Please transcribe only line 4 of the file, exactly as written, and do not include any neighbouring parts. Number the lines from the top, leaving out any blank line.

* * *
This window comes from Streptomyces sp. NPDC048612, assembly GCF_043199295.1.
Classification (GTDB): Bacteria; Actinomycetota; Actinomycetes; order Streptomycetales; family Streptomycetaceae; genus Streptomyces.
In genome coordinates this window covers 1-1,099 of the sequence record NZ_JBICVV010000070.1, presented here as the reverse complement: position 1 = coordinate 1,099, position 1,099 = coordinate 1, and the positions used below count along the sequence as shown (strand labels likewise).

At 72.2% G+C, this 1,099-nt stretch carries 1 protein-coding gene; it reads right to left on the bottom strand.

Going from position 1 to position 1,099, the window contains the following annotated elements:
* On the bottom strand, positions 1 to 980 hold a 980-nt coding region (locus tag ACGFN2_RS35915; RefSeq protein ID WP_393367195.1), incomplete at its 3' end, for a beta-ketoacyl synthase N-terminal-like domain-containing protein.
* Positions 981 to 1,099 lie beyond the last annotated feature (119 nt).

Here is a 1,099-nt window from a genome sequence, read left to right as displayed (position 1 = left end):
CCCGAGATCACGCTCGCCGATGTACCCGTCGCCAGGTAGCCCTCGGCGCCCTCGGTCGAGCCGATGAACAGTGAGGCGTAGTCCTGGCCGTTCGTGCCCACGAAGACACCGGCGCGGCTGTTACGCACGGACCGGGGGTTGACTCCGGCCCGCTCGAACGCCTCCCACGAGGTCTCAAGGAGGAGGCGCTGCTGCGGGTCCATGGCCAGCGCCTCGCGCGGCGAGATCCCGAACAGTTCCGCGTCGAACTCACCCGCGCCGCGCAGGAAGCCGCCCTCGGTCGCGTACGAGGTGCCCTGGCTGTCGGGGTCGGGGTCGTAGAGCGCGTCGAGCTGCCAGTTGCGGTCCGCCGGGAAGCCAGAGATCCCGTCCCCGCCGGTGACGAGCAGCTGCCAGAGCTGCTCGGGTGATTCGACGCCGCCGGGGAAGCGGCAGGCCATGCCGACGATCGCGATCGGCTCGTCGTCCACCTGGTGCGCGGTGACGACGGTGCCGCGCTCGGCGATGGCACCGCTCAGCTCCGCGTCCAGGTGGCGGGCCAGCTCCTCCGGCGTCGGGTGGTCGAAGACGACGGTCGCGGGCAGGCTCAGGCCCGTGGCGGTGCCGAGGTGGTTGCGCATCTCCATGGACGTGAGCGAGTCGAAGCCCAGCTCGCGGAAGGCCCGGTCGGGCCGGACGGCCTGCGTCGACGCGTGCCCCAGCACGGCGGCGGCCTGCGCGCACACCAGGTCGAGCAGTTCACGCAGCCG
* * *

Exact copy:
At 72.2% G+C, this 1,099-nt stretch carries 1 protein-coding gene; it reads right to left on the bottom strand.